Trillions of cyber attacks aimed at Canadian government
Trillions of cyber attacks aimed at Canadian government

Canadian government institutions were targeted in cyber attacks an estimated 2.3 trillion times during the previous fiscal year—or 6.3 billion times a day, says a report from the Communications Security Establishment (CSE).

In its Annual Report, which covered April 2022 to the end of March 2023, the attacks were referred to as “malicious actions” against the government, typically in the form of ransomware, information extraction, and attempts to map government systems, all of which increased in its last fiscal year compared to previous years.

The agency’s 2020-21 Annual Report said it blocked 2-7 billion malicious actions a day, and 3-5 billion during the following fiscal year.

The CSE told True North the war in Ukraine partially explains the latest increase.

“Since Russia’s unjustified and illegal invasion of Ukraine began in 2022, we have seen a notable rise in cyber threat activity by Russian-aligned actors targeting Ukraine’s allies, including Canada,” Robyn Hawco, a CSE spokeswoman, said in an emailed statement.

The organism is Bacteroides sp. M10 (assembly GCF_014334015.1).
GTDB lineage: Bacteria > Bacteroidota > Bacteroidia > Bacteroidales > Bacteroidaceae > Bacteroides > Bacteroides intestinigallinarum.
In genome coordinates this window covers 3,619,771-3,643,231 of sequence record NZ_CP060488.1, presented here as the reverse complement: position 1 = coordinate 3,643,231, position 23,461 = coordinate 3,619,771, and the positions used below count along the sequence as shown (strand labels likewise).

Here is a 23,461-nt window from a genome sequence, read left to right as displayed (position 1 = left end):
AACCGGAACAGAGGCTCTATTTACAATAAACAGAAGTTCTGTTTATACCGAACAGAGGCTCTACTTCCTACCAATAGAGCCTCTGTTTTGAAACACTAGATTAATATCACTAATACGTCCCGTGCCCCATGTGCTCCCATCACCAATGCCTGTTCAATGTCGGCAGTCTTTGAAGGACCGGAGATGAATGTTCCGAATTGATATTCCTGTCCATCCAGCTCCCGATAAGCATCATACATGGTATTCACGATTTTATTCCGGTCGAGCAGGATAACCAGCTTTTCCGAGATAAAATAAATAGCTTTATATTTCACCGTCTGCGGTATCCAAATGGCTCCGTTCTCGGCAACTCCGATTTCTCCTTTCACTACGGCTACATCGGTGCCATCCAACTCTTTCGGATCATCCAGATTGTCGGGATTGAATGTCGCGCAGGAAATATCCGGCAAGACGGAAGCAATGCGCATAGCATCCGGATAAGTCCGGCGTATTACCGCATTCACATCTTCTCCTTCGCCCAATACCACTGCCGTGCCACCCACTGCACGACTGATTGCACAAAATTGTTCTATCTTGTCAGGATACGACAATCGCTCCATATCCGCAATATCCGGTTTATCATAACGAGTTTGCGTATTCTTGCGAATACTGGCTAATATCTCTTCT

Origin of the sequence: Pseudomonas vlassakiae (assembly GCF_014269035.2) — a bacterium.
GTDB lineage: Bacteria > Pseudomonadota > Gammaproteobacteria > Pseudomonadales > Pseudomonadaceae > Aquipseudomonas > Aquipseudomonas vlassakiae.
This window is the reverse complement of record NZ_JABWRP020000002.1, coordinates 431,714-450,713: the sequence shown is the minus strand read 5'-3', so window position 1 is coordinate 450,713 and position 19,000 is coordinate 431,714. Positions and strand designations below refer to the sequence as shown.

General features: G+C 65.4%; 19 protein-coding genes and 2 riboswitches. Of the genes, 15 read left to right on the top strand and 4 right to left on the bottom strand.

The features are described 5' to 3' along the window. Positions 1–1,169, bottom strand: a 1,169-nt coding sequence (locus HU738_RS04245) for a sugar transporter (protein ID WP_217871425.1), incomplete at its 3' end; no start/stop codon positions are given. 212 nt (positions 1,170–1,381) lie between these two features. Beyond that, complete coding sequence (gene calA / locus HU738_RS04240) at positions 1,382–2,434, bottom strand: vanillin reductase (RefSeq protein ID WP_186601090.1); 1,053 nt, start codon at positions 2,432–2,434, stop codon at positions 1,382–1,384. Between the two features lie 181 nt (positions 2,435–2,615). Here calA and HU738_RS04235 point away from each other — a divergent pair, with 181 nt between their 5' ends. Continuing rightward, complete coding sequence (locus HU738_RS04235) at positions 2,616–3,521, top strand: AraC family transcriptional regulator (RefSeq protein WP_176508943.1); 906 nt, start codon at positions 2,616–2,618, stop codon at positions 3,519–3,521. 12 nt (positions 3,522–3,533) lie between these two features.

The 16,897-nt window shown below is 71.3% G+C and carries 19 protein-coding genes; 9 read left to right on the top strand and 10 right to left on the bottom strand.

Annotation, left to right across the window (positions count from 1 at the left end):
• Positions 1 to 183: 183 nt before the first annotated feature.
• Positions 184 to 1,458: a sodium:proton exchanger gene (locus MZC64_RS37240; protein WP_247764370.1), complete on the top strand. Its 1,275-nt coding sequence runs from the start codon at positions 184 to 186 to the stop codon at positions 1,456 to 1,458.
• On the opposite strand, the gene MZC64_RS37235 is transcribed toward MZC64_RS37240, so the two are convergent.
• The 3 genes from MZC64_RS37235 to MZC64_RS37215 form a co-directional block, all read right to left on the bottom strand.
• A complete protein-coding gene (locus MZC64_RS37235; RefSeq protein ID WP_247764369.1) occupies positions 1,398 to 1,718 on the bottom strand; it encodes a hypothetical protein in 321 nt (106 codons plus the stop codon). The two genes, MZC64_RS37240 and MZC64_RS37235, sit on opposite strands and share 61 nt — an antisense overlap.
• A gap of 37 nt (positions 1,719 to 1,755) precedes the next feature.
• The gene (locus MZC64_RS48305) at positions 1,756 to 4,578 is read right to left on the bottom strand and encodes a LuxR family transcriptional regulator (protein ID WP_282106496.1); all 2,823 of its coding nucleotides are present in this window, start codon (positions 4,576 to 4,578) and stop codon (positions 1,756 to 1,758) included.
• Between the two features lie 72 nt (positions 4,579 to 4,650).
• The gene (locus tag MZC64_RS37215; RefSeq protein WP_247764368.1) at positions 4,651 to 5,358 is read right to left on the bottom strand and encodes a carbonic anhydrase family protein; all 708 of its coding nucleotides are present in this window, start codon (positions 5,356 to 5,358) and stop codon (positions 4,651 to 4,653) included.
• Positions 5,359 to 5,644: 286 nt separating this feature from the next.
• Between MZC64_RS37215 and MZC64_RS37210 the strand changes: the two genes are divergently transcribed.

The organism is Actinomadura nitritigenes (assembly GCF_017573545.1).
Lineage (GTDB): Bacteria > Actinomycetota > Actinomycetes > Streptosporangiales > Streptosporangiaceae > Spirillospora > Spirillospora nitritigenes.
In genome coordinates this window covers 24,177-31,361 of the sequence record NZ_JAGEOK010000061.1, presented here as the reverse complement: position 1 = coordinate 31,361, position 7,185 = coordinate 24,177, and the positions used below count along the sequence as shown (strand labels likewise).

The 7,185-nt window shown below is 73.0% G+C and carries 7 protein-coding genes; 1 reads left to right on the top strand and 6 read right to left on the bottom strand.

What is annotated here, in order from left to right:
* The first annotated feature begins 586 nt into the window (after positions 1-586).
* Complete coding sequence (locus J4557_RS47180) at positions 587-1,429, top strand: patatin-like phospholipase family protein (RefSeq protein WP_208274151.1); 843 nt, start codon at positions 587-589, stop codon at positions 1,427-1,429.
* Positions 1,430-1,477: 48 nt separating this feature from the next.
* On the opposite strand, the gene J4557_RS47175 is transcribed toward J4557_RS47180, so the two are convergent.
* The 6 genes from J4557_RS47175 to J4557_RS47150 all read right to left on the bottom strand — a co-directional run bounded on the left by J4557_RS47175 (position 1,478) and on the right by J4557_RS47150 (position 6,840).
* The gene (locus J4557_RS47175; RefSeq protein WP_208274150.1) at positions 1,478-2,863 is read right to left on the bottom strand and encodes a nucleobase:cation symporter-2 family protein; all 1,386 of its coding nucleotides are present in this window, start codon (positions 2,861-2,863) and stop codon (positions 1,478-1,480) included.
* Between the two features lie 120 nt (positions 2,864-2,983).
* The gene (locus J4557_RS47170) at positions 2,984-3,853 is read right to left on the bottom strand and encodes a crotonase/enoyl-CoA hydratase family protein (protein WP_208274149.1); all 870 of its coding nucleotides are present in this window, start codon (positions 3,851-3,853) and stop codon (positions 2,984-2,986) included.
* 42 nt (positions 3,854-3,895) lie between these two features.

The statement added that state-sponsored programs from hostile foreign actors are also at play.

“However, as outlined in the National Cyber Threat Assessment (NCTA) 2023-24, the state-sponsored programs of China, Russia, Iran, and North Korea all pose a strategic threat to Canada. State-sponsored cyber activity is generally the most sophisticated threat to Canadians and Canadian organizations.”

Hawco declined True North’s request to elaborate attack details. But the report noted that the government agency opened 2,089 “cyber incident” cases during the 2022-23 fiscal year, more than half of which, Hawco said, affected critical infrastructure organizations.

The report defined a cyber incident as “any unauthorized attempt, whether successful or not, to gain access to, modify, destroy, delete, or render unavailable any computer network or system resource”

However, the overwhelming majority of so-called cyber incidents aren’t reported.

The Annual Report said the CSE’s foreign signals intelligence collection is determined by the country’s intelligence priorities, which Cabinet establishes.

Reports the CSE produced for the government covered such topics as espionage, sabotage, intellectual property theft, “Arctic sovereignty,” instability in Haiti, terrorism and extremism.

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